The state has named an Indianapolis-based OB-GYN as Indiana’s next health commissioner.
Kristina Box will fill the position left vacant earlier this month when former health commissioner Jerome Adams became U.S. Surgeon General.
The state health commissioner oversees public health initiatives in Indiana, including efforts to curb disease outbreaks, drug addiction and infant mortality.
“I can think of no one better suited than Dr. Box to lead our state’s health department at this critical time in Indiana history,” said Gov. Eric Holcomb in a written statement.
Box has practiced women’s health for nearly three decades. She currently works at Indianapolis’ Community Health Network and in private practice. The release from the Governor’s office says she’s credited with building the organization’s first multi-disciplinary women’s center.
She also served as a member of the state’s task force for neonatal abstinence syndrome, which affects newborns exposed to addictive substances in the womb.
Box’s work with neonatal abstinence syndrome put her at the intersection of two of Indiana’s most pressing health crises — the opioid epidemic and infant health.
Indiana has one of the highest infant mortality rates in the country. In 2015, more than seven out of every 1,000 babies born in the state died before their first birthday. Only six states have a higher rate.
In the statement, Box said she plans to make decreasing infant mortality a top priority.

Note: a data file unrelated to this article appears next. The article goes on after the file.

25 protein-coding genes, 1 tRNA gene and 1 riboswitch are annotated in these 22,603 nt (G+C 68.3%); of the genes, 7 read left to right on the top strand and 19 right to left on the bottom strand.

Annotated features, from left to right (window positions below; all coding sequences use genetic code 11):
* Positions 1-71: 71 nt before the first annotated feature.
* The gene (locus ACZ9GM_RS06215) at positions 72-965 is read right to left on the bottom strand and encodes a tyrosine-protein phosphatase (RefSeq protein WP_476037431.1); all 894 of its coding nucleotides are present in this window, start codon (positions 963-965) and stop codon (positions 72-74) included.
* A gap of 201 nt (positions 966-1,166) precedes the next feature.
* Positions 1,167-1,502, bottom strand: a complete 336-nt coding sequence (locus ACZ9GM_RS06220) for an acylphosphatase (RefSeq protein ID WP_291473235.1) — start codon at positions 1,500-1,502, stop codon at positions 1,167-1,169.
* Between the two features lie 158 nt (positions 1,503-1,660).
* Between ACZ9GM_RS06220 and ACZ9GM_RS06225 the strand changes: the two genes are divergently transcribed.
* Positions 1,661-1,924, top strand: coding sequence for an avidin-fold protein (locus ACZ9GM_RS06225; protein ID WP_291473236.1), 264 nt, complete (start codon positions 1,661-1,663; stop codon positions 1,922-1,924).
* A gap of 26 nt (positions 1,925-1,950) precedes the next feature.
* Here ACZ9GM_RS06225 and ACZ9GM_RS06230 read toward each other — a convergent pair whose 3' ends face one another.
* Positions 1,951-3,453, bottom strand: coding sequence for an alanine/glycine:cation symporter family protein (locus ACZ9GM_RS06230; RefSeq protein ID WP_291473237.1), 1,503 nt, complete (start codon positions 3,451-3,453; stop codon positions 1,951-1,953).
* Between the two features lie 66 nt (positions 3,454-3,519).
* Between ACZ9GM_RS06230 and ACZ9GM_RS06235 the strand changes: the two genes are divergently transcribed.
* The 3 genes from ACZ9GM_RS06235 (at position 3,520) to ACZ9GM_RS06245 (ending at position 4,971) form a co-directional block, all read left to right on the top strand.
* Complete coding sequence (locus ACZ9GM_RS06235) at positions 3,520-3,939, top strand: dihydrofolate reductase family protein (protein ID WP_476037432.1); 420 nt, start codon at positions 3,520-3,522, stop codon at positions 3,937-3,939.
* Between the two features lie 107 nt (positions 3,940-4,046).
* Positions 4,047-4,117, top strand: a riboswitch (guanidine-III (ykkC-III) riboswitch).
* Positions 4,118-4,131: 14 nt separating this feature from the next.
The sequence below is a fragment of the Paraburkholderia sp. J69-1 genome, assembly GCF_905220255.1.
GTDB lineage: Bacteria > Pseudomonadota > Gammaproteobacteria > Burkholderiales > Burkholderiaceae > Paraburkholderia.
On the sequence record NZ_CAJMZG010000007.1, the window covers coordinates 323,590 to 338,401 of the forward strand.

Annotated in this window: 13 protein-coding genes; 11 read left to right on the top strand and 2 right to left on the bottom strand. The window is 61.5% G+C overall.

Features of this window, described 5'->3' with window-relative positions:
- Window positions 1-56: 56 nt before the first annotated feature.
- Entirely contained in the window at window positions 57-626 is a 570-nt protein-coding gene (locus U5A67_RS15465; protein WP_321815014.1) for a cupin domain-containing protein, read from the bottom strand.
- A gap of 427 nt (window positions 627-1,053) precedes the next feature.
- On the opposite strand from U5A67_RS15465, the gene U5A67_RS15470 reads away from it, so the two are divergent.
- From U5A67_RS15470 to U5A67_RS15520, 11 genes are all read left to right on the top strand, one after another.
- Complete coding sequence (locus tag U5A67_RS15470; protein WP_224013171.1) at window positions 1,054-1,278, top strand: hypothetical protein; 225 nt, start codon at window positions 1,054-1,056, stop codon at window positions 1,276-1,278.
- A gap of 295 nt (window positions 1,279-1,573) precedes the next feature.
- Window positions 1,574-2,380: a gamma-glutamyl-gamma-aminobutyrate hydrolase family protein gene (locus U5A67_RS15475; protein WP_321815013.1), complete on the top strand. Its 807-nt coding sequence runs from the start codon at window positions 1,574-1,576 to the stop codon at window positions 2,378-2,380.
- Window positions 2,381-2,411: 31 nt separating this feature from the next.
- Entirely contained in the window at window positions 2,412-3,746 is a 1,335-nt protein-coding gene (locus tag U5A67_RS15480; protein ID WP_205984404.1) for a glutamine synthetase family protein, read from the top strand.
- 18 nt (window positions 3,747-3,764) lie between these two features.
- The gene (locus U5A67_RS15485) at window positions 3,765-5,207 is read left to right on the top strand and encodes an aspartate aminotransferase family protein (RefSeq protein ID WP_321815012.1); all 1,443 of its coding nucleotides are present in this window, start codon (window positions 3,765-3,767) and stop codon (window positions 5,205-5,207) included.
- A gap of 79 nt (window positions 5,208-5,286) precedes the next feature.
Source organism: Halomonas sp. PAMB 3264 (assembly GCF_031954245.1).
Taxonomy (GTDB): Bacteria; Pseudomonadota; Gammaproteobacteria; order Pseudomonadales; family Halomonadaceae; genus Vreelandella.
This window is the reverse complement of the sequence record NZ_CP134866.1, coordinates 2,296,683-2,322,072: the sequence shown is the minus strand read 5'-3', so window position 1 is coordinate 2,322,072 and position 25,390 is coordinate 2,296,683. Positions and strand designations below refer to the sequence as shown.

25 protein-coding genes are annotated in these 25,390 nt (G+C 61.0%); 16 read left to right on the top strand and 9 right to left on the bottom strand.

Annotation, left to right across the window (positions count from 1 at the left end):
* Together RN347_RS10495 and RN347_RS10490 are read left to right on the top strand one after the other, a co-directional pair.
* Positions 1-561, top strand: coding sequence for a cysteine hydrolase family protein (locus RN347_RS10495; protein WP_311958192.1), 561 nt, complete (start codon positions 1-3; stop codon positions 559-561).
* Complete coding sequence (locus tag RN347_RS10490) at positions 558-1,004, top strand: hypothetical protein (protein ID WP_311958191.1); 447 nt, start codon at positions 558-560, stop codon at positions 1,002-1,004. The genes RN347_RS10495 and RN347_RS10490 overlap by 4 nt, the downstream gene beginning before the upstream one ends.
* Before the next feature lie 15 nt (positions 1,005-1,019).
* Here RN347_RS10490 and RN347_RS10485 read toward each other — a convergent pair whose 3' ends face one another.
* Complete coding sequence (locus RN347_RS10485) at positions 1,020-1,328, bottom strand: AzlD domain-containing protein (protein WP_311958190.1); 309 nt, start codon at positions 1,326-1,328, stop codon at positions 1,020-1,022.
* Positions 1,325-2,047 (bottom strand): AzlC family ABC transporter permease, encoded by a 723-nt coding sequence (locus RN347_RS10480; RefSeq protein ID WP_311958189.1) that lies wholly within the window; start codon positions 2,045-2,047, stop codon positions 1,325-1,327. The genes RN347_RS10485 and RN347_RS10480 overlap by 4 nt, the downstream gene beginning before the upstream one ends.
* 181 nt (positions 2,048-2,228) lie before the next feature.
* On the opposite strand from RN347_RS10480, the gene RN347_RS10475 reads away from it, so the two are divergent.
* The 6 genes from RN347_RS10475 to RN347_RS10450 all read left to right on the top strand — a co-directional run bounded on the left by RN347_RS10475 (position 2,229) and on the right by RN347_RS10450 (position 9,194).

In recent years Box has dipped her toe into state politics, testifying in support of women’s health initiatives and serving on the task force for neonatal abstinence syndrome. But says her colleague and Community Health Vice President of Women’s and Children’s Services Donetta Gee-Weiler, Box didn’t have any greater aspirations to work in state government.
“And she got the call out of the blue that she had been nominated and there was a lot of interest in her," Gee-Weiler said. "From that point, I think she felt that it was something God was guiding her to.”
In the Governor’s statement Box said “throughout my career I have focused on promoting the health of my individual patients and their unborn children …” .
Gee-Weiler said Box is a hard worker and leader who’s guided by her faith.
“I worked with her as a nurse early in my career, and one of the things we always loved about her was she was truly patients-first,” she said.
Box’s predecessor, Adams, was an outspoken advocate for harm-reduction initiatives such as syringe exchange programs.
While other state health officials, notably Adams and current Indiana Family and Social Services Administration head Jennifer Walthall, continued to work as physicians during their time with the state, Gee-Weiler said Box plans to devote herself full-time to her new job.
Box’s first day at work is scheduled for Oct. 16.
This story was produced by Side Effects Public Media, a reporting collaborative focused on public health.